The interpretation and application of Writs of Praecipe have been shaped by numerous judicial decisions over the years. Case law provides valuable insights into how courts have addressed various issues related to these writs. For instance, courts have considered questions regarding the adequacy of service, the sufficiency of the underlying legal claims, and the appropriate remedies for non-compliance.

The judicial interpretation of the Writs of Praecipe often emphasises the importance of due process and the need for clear and specific commands. Courts have also highlighted the necessity of providing defendants with adequate notice and an opportunity to respond, ensuring that the principles of natural justice are upheld.


The Writ of Praecipe remains a fundamental aspect of the British legal system, embodying the principles of justice and accountability. Its historical origins and enduring relevance underscore its importance as a mechanism for compelling action and ensuring compliance with legal obligations. By understanding the structure, purpose, and application of Writs of Praecipe, legal practitioners and individuals can navigate the complexities of civil procedure and enforcement with greater confidence and clarity.

As the legal landscape continues to evolve, the Writ of Praecipe will undoubtedly adapt to meet the changing needs of the justice system. Its role in upholding the rule of law and facilitating the resolution of disputes will remain integral to the pursuit of justice in British society.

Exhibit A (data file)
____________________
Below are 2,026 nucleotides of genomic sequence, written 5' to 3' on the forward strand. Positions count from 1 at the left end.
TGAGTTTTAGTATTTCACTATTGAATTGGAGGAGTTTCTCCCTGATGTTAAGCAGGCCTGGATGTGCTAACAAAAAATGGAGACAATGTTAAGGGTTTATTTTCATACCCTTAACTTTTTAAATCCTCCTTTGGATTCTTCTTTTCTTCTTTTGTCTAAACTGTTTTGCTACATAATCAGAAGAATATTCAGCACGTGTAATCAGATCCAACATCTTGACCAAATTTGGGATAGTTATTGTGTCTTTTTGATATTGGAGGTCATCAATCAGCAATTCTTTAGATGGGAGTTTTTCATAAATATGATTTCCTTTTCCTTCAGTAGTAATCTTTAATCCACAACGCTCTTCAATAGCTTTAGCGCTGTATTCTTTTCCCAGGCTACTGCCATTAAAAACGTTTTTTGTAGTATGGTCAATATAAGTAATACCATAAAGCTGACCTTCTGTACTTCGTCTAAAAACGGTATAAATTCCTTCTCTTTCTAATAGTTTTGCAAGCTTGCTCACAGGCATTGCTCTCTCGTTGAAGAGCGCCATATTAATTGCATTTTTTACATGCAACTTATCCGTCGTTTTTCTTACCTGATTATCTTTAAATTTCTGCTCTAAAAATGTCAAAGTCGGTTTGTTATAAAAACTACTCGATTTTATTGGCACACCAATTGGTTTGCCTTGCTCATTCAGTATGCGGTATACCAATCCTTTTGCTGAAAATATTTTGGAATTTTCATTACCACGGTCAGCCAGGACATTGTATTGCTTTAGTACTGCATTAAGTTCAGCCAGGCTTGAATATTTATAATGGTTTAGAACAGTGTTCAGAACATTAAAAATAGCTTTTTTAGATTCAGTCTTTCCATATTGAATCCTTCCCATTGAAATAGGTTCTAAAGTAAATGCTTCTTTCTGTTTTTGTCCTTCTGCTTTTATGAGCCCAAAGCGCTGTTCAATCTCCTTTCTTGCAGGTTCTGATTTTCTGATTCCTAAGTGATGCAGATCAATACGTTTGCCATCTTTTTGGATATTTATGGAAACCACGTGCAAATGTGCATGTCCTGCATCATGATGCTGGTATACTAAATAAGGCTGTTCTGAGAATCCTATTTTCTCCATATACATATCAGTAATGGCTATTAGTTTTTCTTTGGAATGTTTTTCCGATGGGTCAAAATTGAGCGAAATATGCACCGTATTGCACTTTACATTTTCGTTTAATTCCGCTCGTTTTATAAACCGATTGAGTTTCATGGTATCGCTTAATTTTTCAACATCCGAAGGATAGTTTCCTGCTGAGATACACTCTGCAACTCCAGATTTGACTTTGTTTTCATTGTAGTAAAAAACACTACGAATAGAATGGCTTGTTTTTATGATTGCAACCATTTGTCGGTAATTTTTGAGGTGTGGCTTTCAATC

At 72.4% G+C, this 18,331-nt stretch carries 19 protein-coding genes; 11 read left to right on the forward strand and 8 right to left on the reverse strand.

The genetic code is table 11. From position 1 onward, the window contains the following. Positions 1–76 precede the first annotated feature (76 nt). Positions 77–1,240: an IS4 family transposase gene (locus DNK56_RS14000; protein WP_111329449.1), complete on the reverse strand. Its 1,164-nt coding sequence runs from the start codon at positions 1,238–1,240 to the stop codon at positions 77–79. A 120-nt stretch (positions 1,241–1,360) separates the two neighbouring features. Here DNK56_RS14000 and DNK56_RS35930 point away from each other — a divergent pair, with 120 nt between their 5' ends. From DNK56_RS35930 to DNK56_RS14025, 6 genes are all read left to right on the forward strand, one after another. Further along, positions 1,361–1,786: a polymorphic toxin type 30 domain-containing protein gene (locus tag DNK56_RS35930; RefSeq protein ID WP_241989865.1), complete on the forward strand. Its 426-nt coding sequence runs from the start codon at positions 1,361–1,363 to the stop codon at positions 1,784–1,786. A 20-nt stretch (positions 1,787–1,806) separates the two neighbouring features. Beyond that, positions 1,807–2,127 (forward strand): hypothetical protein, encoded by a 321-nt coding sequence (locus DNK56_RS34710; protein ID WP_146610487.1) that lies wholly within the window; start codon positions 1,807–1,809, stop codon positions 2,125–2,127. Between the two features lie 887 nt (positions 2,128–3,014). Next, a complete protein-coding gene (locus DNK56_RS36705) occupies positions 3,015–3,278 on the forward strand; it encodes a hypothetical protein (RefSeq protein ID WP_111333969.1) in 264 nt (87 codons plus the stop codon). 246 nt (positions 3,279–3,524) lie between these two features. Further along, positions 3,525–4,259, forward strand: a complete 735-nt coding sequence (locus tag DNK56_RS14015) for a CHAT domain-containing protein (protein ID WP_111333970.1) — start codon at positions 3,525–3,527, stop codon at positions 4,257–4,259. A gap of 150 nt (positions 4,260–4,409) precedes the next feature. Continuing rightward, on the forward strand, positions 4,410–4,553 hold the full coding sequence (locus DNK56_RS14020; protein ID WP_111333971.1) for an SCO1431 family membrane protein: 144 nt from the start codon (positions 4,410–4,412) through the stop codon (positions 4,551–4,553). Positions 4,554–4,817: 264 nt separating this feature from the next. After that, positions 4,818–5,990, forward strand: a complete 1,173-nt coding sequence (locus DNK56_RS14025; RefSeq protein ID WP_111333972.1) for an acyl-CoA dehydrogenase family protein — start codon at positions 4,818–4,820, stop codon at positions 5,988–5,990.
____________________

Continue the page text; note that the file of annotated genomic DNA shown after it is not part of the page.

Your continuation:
Writ Of Praecipe FAQ'S

A Writ of Praecipe is a legal document that is used to request the court to issue a specific order or directive.

A Writ of Praecipe is commonly used in civil litigation cases to request actions such as the issuance of a summons, the entry of judgment, or the scheduling of a hearing.

To file a Writ of Praecipe, you typically need to draft the document outlining the specific order or directive you are seeking and submit it to the court clerk along with any required filing fees.

No, a Writ of Praecipe is generally not used in criminal cases. It is primarily utilized in civil litigation matters.

The purpose of a Writ of Praecipe is to request the court to take a specific action or issue a particular order in a legal case.

No, a Writ of Praecipe is different from a motion. While both are used to request court action, a Writ of Praecipe is typically used for more administrative or procedural matters, whereas a motion is used to request substantive legal relief.

Yes, you can file a Writ of Praecipe without an attorney. However, it is recommended to seek legal advice or assistance to ensure that the document is properly drafted and filed.

The time it takes for a court to respond to a Writ of Praecipe can vary depending on the specific circumstances and workload of the court. It is best to check with the court clerk for an estimated timeline.

Generally, a Writ of Praecipe itself cannot be appealed since it is a request for court action rather than a final decision. However, if the court grants or denies the requested action, the party affected may have the right to appeal that decision.

If the court denies your Writ of Praecipe, you may need to explore alternative legal options or seek further guidance from an attorney. It is important to understand the reasons for the denial and determine the best course of action moving forward.

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This site contains general legal information but does not constitute professional legal advice for your particular situation. Persuing this glossary does not create an attorney-client or legal adviser relationship. If you have specific questions, please consult a qualified attorney licensed in your jurisdiction.

This glossary post was last updated: 9th June 2024.